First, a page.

You’ll pay no interest if you’re on a 0% on purchases deal or pay the card off in full each month (as long as you use the card to buy things, not withdraw cash).
For borrowing over more extended periods without a 0% on purchases deal, the lowest rate you can get right now is 9.9%. This would cost you £60 in interest if you were to borrow £1,200 and pay off £110 every month to clear the balance after a year.
Buy now pay later (BNPL) schemes offered by companies such as Klarna, Clearpay and Laybuy have become available on many retailers’ websites and let you delay paying for things or pay for them in instalments interest-free. It’s now available in all kinds of places. For example, you can use it to pay for car repairs and parts with car firm Arnold Clark.
With Klarna, you can pay after 30 days or in three instalments. If you choose the instalment option, the first payment is due when you purchase with the other two following at 30-day intervals.
AO.com, which sells household appliances, electronics and more, offers BNPL on products that cost more than £200 through credit provider NewDay. This could be useful if you urgently need to buy an appliance such as a washing machine because you don’t have to pay anything for six months or a year. You can also pay in monthly instalments without paying any interest.
With AO.com, you’ll be charged interest if you don’t pay off the debt by the end of the payment plan.
Although BNPL is valuable, don’t let it tempt you to spend more than you need to or can afford to pay back.
If BNPL or other interest-free credit isn’t available, many retailers offer credit that you pay back with interest. This is relatively expensive, though.
AO.com’s flexible credit scheme charges a representative APR (annual percentage rate) of 19.9%. This means that the lender will offer at least 51% of customers this rate (or a lower one), but you could pay more or less depending on your circumstances.
You can get an immediate loan from a pawn shop by handing over an item of value, such as jewellery, as security. The pawnbroker is free to sell the item to get its money back if you can’t repay the loan by the end of the term. Pawnbrokers don’t typically credit check customers. Loans are often for six months but can be shorter or longer.
Pawnbroker loans are more expensive than many other types of loans. For example, borrowing £100 over six months from Cash Converters at a representative APR of 155.8% would cost you £59.94 in interest.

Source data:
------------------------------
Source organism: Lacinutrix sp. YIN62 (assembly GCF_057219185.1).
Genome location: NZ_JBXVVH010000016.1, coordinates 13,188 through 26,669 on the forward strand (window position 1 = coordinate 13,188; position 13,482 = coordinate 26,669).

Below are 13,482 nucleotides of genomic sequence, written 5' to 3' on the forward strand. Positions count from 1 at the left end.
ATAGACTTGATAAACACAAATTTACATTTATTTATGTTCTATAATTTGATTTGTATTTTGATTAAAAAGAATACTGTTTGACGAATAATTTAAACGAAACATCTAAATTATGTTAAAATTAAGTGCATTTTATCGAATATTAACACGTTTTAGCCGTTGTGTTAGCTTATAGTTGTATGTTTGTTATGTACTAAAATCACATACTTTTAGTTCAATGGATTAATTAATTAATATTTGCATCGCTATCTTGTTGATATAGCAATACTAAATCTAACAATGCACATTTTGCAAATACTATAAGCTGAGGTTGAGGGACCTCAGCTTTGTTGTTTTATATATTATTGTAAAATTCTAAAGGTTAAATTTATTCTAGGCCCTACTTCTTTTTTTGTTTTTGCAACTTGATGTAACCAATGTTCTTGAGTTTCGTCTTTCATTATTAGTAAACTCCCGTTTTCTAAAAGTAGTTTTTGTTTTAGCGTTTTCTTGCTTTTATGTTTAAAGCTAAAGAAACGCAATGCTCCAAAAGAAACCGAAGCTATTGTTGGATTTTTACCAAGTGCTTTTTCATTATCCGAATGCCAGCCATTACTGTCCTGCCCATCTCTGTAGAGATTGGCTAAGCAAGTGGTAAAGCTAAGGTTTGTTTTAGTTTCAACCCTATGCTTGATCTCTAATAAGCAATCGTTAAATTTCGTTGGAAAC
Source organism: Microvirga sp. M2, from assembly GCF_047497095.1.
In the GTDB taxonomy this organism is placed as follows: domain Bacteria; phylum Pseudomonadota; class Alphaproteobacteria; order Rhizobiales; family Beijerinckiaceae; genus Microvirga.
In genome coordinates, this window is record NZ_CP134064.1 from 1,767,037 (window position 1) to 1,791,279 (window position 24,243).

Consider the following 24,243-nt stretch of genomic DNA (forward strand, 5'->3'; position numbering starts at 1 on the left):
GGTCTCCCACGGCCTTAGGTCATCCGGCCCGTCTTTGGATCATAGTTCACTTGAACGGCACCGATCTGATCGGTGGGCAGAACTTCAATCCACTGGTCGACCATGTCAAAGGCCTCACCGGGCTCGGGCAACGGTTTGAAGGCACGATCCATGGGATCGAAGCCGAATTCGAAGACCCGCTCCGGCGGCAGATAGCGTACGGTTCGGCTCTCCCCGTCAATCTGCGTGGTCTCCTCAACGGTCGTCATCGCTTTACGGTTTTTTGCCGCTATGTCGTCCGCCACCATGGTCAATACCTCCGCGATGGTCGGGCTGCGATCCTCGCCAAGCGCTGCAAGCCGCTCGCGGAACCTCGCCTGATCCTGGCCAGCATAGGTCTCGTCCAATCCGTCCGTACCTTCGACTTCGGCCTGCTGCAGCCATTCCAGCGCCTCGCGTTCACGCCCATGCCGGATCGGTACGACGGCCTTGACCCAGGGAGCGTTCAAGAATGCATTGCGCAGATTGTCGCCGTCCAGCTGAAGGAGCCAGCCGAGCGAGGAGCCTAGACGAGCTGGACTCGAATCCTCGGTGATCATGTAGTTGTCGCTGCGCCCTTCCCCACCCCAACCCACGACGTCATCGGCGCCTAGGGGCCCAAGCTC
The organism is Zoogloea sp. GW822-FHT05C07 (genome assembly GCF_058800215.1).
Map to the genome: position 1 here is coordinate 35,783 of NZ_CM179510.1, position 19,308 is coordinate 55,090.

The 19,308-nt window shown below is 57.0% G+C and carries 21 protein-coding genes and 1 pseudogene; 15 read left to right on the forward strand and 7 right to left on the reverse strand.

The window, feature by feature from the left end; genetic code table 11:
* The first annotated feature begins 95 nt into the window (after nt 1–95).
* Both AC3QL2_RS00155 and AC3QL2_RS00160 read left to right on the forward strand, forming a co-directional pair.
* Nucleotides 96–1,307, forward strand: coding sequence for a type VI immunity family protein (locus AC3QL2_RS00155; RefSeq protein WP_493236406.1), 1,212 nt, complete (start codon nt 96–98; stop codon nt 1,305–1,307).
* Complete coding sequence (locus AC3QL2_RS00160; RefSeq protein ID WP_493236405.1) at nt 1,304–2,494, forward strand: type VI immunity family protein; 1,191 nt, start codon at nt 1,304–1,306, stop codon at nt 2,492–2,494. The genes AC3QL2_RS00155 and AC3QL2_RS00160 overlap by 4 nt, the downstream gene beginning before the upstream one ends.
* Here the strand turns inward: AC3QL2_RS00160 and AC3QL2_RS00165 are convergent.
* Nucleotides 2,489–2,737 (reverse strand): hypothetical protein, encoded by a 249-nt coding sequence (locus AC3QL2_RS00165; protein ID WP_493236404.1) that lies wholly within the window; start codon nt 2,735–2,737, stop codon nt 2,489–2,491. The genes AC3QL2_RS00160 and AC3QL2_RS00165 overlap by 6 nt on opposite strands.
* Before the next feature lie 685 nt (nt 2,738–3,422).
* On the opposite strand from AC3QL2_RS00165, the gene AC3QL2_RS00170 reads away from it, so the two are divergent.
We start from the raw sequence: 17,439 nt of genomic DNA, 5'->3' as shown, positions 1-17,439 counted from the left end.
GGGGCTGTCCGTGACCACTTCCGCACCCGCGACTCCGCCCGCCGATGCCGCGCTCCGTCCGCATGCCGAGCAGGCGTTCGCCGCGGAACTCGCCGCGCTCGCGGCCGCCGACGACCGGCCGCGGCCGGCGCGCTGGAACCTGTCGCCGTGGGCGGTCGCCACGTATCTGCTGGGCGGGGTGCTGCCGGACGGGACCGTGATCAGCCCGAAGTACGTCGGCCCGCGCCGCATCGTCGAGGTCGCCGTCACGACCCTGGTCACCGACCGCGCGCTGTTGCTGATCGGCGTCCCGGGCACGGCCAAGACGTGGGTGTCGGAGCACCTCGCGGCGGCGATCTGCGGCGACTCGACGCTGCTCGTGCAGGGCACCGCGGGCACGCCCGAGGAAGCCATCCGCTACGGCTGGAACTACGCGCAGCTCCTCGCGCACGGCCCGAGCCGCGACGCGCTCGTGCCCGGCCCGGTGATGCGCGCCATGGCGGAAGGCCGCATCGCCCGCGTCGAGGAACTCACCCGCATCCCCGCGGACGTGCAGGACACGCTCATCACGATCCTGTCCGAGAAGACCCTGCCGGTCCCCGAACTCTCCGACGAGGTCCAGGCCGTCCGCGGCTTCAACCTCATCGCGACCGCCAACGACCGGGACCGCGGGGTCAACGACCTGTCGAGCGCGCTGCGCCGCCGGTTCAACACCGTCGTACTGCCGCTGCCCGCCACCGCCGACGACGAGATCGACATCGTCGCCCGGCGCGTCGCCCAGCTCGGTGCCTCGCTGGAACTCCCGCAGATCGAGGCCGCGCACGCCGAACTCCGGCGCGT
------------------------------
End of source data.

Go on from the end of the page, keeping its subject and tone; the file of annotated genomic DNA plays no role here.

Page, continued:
A salary advance is a relatively new way to borrow. If your employer is signed up with a salary advance company, you can get part of your earnings early, up to a maximum of 50% of your paycheck, through an app or online. It’s then paid back when you get paid.
You don’t pay interest on the loan, but there is a fixed fee for each advance. The amount depends on the company. Salary Finance, for example, charges £1.49 per advance.
Getting a salary advance is cheaper than other types of fast credit, such as a payday loan, and as it’s not considered credit. You won’t be credit checked, but you should use it sparingly as you could end up spending more than you can afford.
These let you borrow small amounts of money for short periods, but as they are a costly way to borrow, often with APRs over 1,000%, you should only use them as a last resort.
Borrowing £100 through Fast Loan UK for 30 days would cost you a hefty £24 in interest. If you borrowed this over six months and paid it off in monthly instalments, you would pay a massive £96.70 in interest. Fast Loan UK quotes a representative APR of 766.18% to borrow £500 over 16 weeks.
Find out more about why you should avoid payday loans.
These are loans secured on your car and are another way to get a loan quickly in England, Wales and Northern Ireland. You can borrow a percentage of your car’s value, which could be up to 70%. The lender owns the vehicle until you pay the money back, but you can carry on using it. You could lose your car if you didn’t repay the loan.
Logbook loans are an expensive way to borrow. For example, Car Cash Point charges a representative APR of 230.7%. A £1,000 loan over three years would cost you a whopping £2,880 in interest.